Recent misconduct relating to media performance measurement reminds us why the industry needs independent attribution providers.
As more media has moved to digital, or become more measurable, it’s introduced an added layer of transparency in the brand-agency relationship. Over the past couple of years, there have been a growing number of red-faced agencies and technology vendors owning up to overbilling, false measurements and mistakes in reporting.
In Australia, this issue came to a head in late 2014 when the GroupM-owned Mediacom was discovered to have been charging for bonus ‘value bank’ advertising and was in breach of its contract with Foxtel and KFC. The scandal resulted in a dozen staff leaving the agency, the loss of two huge clients (Foxtel and IAG) and sparked a broad internal audit estimated to have cost $10M. MediaCom has worked hard to repair their reputation, which looks to have paid off with their winning of Uber’s media business in Australia.
It soon became apparent this wasn’t an isolated incident as they weren’t the only agency that ended up being caught out in over-charging. In September 2016, Japan agency Dentsu Inc. had to pay back JPY230 million to clients after an internal investigation revealed it overcharged 111 clients in 633 "suspicious transactions" dating all the way back to 2012.
Technology vendors are also having issues when it comes to transparent and impartial reporting. In 2016 Facebook had to admit they have been exaggerating ad video views for two years by overestimating average viewing times. By throwing out views of less than three seconds, Facebook was artificially inflating their performance numbers. Since that time a number of additional faulty metrics have also been fixed by Facebook including ad data and live video reactions.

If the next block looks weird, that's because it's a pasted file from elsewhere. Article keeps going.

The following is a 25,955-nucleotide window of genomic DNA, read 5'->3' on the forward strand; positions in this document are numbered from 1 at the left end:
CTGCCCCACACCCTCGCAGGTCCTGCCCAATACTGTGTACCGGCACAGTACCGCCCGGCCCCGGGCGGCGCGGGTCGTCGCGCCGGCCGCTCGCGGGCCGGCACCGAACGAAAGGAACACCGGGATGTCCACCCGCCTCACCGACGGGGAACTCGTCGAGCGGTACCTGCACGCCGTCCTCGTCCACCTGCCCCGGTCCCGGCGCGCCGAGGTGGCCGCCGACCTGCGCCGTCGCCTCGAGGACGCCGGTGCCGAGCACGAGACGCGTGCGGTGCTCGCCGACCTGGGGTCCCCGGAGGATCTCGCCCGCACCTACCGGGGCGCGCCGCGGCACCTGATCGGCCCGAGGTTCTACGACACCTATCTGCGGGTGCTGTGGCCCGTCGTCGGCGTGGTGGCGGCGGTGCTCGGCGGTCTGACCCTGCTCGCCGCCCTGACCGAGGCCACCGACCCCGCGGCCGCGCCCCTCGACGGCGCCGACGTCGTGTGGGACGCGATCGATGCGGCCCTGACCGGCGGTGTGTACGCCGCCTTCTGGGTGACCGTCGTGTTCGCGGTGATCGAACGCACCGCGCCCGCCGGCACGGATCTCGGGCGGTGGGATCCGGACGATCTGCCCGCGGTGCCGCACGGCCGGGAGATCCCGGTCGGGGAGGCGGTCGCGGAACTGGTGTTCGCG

Twitter have also been caught out and had to report a bug in their app inflating video ad metrics by as much as 35%. We should note that this issue was a smaller one as it only impacted users from November to December 2016.
And not to be left out of the mix, ad tech firm Criteo and their rival Steelhouse have both been called into question in 2016. Both companies are leaders in the retargeting space and both have been busily accusing each other of ad fraud. To the best of our knowledge, no concrete evidence has surfaced to substantiate these claims, but the scandal has cast a shadow on the ad-tech industry.
The flow-on effect of these announcements has been increased discussion around transparency and accountability, prompting the Association of National Advertisers to release a set of media transparency guidelines. The guidelines outline what marketers should consider to diminish or eliminate non-transparent and non-disclosed agency activities and to ensure that their media management processes are optimised.
These scandals demonstrate there is a genuine need for brands to consider independent media measurement. Trusting agencies and vendors to report accurately on their own performance (and unfortunately even bill fairly) invites poor or misleading results and possible overcharging.
Marketing attribution, or media attribution, is one solution that provides greater transparency for brands on their media performance, particularly when the attribution platform is not owned by the media agency or run in-house. An independent attribution solution provider will have no vested interest in any publisher or ad server. Instead, every media touchpoint in the customer journey will be counted and given fair and accurate credit for their contribution to the sale.
Using independent, third-party marketing insights is the best way for brands to make informed decisions (in partnership with agencies and ad vendors) on the best marketing strategies to improve return on investment.